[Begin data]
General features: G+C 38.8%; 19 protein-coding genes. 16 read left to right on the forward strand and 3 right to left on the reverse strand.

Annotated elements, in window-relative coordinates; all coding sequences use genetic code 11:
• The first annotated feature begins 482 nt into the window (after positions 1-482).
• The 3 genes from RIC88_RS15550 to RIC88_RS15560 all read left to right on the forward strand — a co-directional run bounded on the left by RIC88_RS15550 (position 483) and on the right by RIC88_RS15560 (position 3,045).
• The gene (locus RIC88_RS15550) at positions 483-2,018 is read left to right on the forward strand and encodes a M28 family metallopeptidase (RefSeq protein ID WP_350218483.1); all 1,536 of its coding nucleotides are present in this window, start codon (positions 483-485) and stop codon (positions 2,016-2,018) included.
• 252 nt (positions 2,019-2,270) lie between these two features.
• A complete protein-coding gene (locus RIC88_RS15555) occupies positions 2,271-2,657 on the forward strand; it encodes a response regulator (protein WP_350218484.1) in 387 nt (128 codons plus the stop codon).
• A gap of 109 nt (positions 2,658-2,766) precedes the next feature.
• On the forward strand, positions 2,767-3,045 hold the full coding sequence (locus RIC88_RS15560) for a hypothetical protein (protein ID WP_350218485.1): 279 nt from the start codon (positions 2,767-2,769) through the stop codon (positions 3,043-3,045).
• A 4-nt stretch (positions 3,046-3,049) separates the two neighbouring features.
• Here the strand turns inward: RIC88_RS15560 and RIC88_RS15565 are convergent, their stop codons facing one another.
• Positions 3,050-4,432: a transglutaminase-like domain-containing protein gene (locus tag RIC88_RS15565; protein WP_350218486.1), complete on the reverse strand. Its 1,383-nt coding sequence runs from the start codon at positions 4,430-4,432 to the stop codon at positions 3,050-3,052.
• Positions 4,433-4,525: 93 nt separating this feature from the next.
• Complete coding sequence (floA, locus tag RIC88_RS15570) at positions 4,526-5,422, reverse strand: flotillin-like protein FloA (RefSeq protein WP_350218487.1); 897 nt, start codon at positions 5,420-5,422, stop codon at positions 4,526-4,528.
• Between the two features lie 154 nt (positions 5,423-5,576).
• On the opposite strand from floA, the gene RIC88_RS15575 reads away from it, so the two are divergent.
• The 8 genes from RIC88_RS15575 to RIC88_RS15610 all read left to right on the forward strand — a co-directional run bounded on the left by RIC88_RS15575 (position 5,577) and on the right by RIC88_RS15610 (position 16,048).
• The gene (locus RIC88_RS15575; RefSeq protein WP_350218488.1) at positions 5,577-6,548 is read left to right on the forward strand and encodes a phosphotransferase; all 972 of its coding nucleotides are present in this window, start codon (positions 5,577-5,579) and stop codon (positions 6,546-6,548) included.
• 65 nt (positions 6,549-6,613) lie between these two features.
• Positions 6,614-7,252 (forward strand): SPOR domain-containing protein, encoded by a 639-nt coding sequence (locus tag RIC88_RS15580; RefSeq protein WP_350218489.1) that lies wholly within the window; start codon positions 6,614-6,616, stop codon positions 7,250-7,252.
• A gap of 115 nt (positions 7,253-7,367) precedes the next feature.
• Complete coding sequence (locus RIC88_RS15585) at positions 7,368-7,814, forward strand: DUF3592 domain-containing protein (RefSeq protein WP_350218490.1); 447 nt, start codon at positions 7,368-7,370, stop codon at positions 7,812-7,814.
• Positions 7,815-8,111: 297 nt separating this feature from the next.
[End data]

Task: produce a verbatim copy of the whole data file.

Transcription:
General features: G+C 38.8%; 19 protein-coding genes. 16 read left to right on the forward strand and 3 right to left on the reverse strand.

Annotated elements, in window-relative coordinates; all coding sequences use genetic code 11:
• The first annotated feature begins 482 nt into the window (after positions 1-482).
• The 3 genes from RIC88_RS15550 to RIC88_RS15560 all read left to right on the forward strand — a co-directional run bounded on the left by RIC88_RS15550 (position 483) and on the right by RIC88_RS15560 (position 3,045).
• The gene (locus RIC88_RS15550) at positions 483-2,018 is read left to right on the forward strand and encodes a M28 family metallopeptidase (RefSeq protein ID WP_350218483.1); all 1,536 of its coding nucleotides are present in this window, start codon (positions 483-485) and stop codon (positions 2,016-2,018) included.
• 252 nt (positions 2,019-2,270) lie between these two features.
• A complete protein-coding gene (locus RIC88_RS15555) occupies positions 2,271-2,657 on the forward strand; it encodes a response regulator (protein WP_350218484.1) in 387 nt (128 codons plus the stop codon).
• A gap of 109 nt (positions 2,658-2,766) precedes the next feature.
• On the forward strand, positions 2,767-3,045 hold the full coding sequence (locus RIC88_RS15560) for a hypothetical protein (protein ID WP_350218485.1): 279 nt from the start codon (positions 2,767-2,769) through the stop codon (positions 3,043-3,045).
• A 4-nt stretch (positions 3,046-3,049) separates the two neighbouring features.
• Here the strand turns inward: RIC88_RS15560 and RIC88_RS15565 are convergent, their stop codons facing one another.
• Positions 3,050-4,432: a transglutaminase-like domain-containing protein gene (locus tag RIC88_RS15565; protein WP_350218486.1), complete on the reverse strand. Its 1,383-nt coding sequence runs from the start codon at positions 4,430-4,432 to the stop codon at positions 3,050-3,052.
• Positions 4,433-4,525: 93 nt separating this feature from the next.
• Complete coding sequence (floA, locus tag RIC88_RS15570) at positions 4,526-5,422, reverse strand: flotillin-like protein FloA (RefSeq protein WP_350218487.1); 897 nt, start codon at positions 5,420-5,422, stop codon at positions 4,526-4,528.
• Between the two features lie 154 nt (positions 5,423-5,576).
• On the opposite strand from floA, the gene RIC88_RS15575 reads away from it, so the two are divergent.
• The 8 genes from RIC88_RS15575 to RIC88_RS15610 all read left to right on the forward strand — a co-directional run bounded on the left by RIC88_RS15575 (position 5,577) and on the right by RIC88_RS15610 (position 16,048).
• The gene (locus RIC88_RS15575; RefSeq protein WP_350218488.1) at positions 5,577-6,548 is read left to right on the forward strand and encodes a phosphotransferase; all 972 of its coding nucleotides are present in this window, start codon (positions 5,577-5,579) and stop codon (positions 6,546-6,548) included.
• 65 nt (positions 6,549-6,613) lie between these two features.
• Positions 6,614-7,252 (forward strand): SPOR domain-containing protein, encoded by a 639-nt coding sequence (locus tag RIC88_RS15580; RefSeq protein WP_350218489.1) that lies wholly within the window; start codon positions 6,614-6,616, stop codon positions 7,250-7,252.
• A gap of 115 nt (positions 7,253-7,367) precedes the next feature.
• Complete coding sequence (locus RIC88_RS15585) at positions 7,368-7,814, forward strand: DUF3592 domain-containing protein (RefSeq protein WP_350218490.1); 447 nt, start codon at positions 7,368-7,370, stop codon at positions 7,812-7,814.
• Positions 7,815-8,111: 297 nt separating this feature from the next.